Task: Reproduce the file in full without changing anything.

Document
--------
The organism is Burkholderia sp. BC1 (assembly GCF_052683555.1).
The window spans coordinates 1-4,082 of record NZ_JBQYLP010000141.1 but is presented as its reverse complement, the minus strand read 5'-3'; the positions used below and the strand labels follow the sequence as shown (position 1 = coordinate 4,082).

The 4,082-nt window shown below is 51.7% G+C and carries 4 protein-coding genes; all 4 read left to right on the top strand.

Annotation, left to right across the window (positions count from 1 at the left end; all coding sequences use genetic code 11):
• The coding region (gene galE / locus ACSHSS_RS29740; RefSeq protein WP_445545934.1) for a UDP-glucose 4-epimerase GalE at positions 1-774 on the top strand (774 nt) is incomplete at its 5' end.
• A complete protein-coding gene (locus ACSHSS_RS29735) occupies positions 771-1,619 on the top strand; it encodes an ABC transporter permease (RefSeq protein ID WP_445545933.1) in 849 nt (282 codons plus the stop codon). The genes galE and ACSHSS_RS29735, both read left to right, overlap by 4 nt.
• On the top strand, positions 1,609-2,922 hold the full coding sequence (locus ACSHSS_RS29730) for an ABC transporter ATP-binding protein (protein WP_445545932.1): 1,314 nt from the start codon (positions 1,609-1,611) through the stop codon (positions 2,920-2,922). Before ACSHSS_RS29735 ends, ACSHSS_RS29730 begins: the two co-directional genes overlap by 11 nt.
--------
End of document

The organism is Burkholderia sp. BC1 (assembly GCF_052683555.1).
The window spans coordinates 1-4,082 of record NZ_JBQYLP010000141.1 but is presented as its reverse complement, the minus strand read 5'-3'; the positions used below and the strand labels follow the sequence as shown (position 1 = coordinate 4,082).

The 4,082-nt window shown below is 51.7% G+C and carries 4 protein-coding genes; all 4 read left to right on the top strand.

Annotation, left to right across the window (positions count from 1 at the left end; all coding sequences use genetic code 11):
• The coding region (gene galE / locus ACSHSS_RS29740; RefSeq protein WP_445545934.1) for a UDP-glucose 4-epimerase GalE at positions 1-774 on the top strand (774 nt) is incomplete at its 5' end.
• A complete protein-coding gene (locus ACSHSS_RS29735) occupies positions 771-1,619 on the top strand; it encodes an ABC transporter permease (RefSeq protein ID WP_445545933.1) in 849 nt (282 codons plus the stop codon). The genes galE and ACSHSS_RS29735, both read left to right, overlap by 4 nt.
• On the top strand, positions 1,609-2,922 hold the full coding sequence (locus ACSHSS_RS29730) for an ABC transporter ATP-binding protein (protein WP_445545932.1): 1,314 nt from the start codon (positions 1,609-1,611) through the stop codon (positions 2,920-2,922). Before ACSHSS_RS29735 ends, ACSHSS_RS29730 begins: the two co-directional genes overlap by 11 nt.